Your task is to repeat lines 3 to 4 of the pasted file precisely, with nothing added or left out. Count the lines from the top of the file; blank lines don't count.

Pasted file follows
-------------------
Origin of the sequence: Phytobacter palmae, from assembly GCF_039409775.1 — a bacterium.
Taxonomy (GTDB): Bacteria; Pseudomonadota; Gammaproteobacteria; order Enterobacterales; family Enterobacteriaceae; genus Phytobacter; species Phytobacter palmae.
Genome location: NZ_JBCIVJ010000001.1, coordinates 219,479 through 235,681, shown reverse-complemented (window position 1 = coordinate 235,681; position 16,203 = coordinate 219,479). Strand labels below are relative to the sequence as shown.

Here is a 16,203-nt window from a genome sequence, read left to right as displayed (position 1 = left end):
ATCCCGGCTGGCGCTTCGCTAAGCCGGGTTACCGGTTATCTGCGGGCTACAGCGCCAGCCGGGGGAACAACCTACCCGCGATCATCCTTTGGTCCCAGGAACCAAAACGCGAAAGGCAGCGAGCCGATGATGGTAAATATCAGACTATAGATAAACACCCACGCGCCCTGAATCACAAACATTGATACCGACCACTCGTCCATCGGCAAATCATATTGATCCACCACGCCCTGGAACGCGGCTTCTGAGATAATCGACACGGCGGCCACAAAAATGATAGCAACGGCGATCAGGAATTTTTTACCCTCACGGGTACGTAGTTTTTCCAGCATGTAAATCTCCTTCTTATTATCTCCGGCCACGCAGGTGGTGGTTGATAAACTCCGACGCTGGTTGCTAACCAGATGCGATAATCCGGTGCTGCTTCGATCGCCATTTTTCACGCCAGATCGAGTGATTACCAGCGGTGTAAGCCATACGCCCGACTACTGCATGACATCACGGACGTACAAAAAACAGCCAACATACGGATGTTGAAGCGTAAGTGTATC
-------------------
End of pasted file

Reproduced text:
Genome location: NZ_JBCIVJ010000001.1, coordinates 219,479 through 235,681, shown reverse-complemented (window position 1 = coordinate 235,681; position 16,203 = coordinate 219,479). Strand labels below are relative to the sequence as shown.

Here is a 16,203-nt window from a genome sequence, read left to right as displayed (position 1 = left end):